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Accepted Scientific Name: Agave bracteosa cv. Monterrey Frost
The frozen squid-like architectural rosette of sandpapery green foliage is edged with a perfect creamy-white margin, eventually producing a 30 cmtall x 45 cm wide variegated specimen that will offset sporadically after it matures.
Origin and Habitat: Garden origin (Nursery produced cultivar)
Agave bracteosa S.Watson ex Engelm.
Gard. Chron. (1882) I. 776. f. 139.
Accepted name in llifle Database:
Agave bracteosa f. mediopicta alba
ENGLISH: Variegated Octopus agave, Variegated Squid Agave, Frosted Candelabrum Agave, Perennial Century Plant, Spider Agave
Description: The Agave bracteosa is a solitary or clumping rosette up to 45 (60) cm in diameter, It forms clusters to 1,2 m across.
Leaves: Medium green, spineless and toothless both along the edge and at the tip, smooth and soft. The They are upright and recurved above the middle (fountain like); measure up to 40 long and 3-5cm wide near the base and taper to the tip. Variegated forms occur.
Flowers: The inflorescence is a spike of creamy yellow flowers, 1.8 m tall, coming in early summer.
Remarks: The Agave bracteosa does not always die after blooming, contrarily to most other Agaves. There has been some controversy to whether this species is always monocarpic, but most of the plants with mature flowers will dye, so it appears to be at least 'mostly' monocarpic.
Subspecies, varieties, forms and cultivars of plants belonging to the Agave bracteosa group
- Agave bracteosa S.Watson ex Engelm.: Atypical-looking plant with narrow spineless and toothless leaves both along the edge and at the tip, smooth, soft, irregularly spreading and recurved at the tip.
- Agave bracteosa f. mediopicta alba: has heavily variegated leaves distinguished by the green leaf borders and cream variegation in the centre.
- Agave bracteosa cv. Monterrey Frost: has variegated leaves distinguished by the creamy-white in the leaf borders and green in the centre.
Notes: Remarks: The Agave bracteosa does not always die after blooming, contrarily to most other Agaves. There has been some controversy to whether this species is always monocarpic, but most of the plants with mature flowers will dye, so it appears to be at least 'mostly' monocarpic.
Bibliography: Major references and further lectures
1) Urs Eggli “Illustrated Handbook of Succulent Plants: Monocotyledons” Springer Science & Business Media, 06 December 2012
2) San Marcos Growers contributors Agave bracteosa 'Monterrey Frost' - Frosted Candelabrum Agave San Marcos Growers <http://www.smgrowers.com/products/plants/plantdisplay.asp?plant_id=3443>. Web. 17 June 2016.
3) Plant Delights Nursery, Inc. “Agave bracteosa 'Monterrey Frost'” <http://www.plantdelights.com/Agave-bracteosa-Monterrey-Frost-for-sale/Buy-Monterrey-Frost-Century-Plant/>. Web. 17 June 2016.
Agave bracteosa f. marginata alba (Agave bracteosa cv. Monterrey Frost) Photo by: Raimondo Paladini
This is the variegated form of the species, with wide cream-colored margins on each leaf. (Agave bracteosa cv. Monterrey Frost) Photo by: Valentino Vallicelli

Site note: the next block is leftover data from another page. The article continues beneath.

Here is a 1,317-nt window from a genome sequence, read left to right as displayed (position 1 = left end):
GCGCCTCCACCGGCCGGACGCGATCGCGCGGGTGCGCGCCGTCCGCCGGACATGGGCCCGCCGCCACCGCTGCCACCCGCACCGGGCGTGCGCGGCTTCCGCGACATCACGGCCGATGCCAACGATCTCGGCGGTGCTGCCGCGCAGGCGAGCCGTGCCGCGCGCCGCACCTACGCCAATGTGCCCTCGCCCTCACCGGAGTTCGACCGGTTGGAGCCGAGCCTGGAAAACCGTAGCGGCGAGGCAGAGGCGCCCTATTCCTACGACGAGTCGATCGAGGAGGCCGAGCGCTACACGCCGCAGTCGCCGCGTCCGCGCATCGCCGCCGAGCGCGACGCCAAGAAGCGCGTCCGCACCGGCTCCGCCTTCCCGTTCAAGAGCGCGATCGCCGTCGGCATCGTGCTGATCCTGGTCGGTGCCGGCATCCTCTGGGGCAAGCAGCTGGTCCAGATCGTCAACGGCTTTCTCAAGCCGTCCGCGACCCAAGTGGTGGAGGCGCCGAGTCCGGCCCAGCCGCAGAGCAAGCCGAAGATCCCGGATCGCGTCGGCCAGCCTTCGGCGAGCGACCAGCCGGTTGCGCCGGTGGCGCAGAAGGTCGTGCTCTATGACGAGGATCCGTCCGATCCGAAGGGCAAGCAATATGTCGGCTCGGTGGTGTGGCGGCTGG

The coloration is stable, with each little pup an exact duplicate of the parent. (Agave bracteosa cv. Monterrey Frost) Photo by: Valentino Vallicelli
The gallery now contains thousands of pictures, however it is possible to do even more. We are, of course, seeking photos of species not yet shown in the gallery but not only that, we are also looking for better pictures than those already present. Read More...
Cultivation and Propagation: Agave bracteosa cv. Monterrey Frost is an exellent choice for growing in a container. Remains small and grows slowly, very slowly offsetting and forming a large colony of plants. A very elegant plant, this variegate deserves a special place in a semi-shady area of the rock garden, xeric garden, or even as an accent plant in the Mediterranean or tropical landscape.
Soil: As with most of the species, this one is not very particular about the type of soil it is in as long as it has good drainage.
Hardiness: It can tolerate extremes of both cold (Hardy to -8°C) and scorching heat.
Exposure: The variegated form can thrive in in half-sun, filtered-sun or deep shade and is more moisture tolerant than most agave; but, the soil must be well drained. It grows particularly well under the shade of small trees.
Water requirements: It is drought tolerant although they will respond to supplemental water and is more moisture tolerant than most agave.
Landscape value: Agave bracteosa looks great as a potted plant, and can be placed on patios, near entryways, or in other spots where the plant would be highly visible. In the ground, use this beauty under the shade of small desert trees, mix into cactus and succulent gardens.
Propagation: Suckers (This Agave offsets freely and the pups can be removed and repotted or planted elsewhere) Keep a few however, for the main plant dies when it sends up its spectacular spike of flowers. Individual specimens are particularly beautiful.
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